Mindfulness is described as an intentional state of being aware, in the moment, engaged, and observing. A state of mindfulness is free of judgment, both positive and negative. Mindfulness is an ancient practice, but has gained popularity in recent years as people search for natural ways to heal the mind, body and spirit and improve quality of life.
Download Healthful Tips: Mindful Eating
Eating is a natural candidate for the practice of mindfulness. Mindful eating will allow you to become more aware of your body’s cues for hunger and satiety, to increase the pleasure of eating, and to enhance the opportunity to nurture your body.
To eat mindfully:
- Set aside distractions and dedicate the time to just eating. Yes, this includes the TV, computer, driving, reading, working and even talking.
- Honor your body by choosing foods that you enjoy eating and that are healthy for you.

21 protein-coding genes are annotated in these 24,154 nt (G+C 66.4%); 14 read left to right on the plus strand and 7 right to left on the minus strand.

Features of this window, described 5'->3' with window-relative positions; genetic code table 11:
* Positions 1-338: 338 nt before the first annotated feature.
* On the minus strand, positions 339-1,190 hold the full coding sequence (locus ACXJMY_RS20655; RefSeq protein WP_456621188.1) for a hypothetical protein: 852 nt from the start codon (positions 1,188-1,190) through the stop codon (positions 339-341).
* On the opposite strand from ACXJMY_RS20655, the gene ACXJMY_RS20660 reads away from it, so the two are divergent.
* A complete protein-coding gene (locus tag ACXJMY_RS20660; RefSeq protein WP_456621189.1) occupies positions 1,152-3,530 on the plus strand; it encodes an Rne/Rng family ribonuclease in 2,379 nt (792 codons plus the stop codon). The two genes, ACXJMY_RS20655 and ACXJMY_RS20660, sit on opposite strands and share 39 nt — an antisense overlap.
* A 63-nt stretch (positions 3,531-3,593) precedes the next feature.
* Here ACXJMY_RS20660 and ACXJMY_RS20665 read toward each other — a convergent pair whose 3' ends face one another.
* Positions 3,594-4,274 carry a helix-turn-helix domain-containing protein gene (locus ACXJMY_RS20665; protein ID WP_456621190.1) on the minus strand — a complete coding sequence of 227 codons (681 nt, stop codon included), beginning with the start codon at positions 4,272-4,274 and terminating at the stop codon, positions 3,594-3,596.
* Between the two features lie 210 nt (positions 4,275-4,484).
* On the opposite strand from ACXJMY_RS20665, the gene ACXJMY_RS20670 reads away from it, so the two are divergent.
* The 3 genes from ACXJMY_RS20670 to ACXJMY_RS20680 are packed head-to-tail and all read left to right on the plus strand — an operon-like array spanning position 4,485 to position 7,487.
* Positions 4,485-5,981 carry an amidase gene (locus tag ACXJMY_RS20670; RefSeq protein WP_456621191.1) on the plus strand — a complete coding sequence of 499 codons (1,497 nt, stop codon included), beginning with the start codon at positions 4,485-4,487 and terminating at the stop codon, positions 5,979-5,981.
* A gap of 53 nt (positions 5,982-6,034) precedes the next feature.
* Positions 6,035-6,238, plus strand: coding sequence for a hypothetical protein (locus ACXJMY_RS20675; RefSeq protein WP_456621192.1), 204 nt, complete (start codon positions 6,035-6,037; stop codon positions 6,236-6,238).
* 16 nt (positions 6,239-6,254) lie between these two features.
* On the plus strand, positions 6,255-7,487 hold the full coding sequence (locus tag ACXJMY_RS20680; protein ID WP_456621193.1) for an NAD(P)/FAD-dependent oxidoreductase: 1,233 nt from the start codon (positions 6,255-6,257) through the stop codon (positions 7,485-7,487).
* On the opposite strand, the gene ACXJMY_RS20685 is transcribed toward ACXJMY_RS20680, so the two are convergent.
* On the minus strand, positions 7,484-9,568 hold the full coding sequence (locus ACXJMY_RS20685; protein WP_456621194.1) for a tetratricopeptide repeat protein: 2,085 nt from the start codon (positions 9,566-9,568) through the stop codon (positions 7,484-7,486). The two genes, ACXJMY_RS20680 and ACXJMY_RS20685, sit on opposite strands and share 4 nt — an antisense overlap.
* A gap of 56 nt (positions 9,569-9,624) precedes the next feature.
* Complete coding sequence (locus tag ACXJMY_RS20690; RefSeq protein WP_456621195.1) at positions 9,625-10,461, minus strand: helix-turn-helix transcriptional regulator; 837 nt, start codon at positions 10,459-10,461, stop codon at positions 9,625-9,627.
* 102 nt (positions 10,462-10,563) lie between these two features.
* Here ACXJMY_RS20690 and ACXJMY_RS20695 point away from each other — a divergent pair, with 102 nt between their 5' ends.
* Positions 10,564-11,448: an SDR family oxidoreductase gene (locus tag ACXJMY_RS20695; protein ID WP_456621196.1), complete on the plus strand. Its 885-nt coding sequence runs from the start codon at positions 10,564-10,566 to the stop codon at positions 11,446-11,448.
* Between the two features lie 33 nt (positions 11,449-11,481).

- Before you begin eating, look at the food. With a deep sense of gratitude, appreciate the food that you are about to eat. If inclined, you may say a blessing.
- Take small bites, eat slowly and use all of your senses to savor the food. Notice how the food smells. How does it feel as it lingers in your mouth? Truly taste the sweet, sour, salty and bitter flavors. Note how the food begins to provide relief from your hunger. Listen to the sounds the food makes as you chew it.
- Stop periodically and put your utensil down. Notice your thoughts and how your body feels.
- Consider how this food is broken down into individual nutrients, absorbed into your blood stream, and used to nourish and power every function of your body.
- Listen to your body and stop eating when you feel satisfied.
- Be aware of your reactions to the foods you are eating and avoid judging foods as good or bad. Instead, think of how a cup of hot tea soothes you or lean chicken helps to maintain your muscles.
- Enjoy a few quiet, peaceful moments at the end of your meal.
One cannot think well, love well, sleep well, if one has not dined well.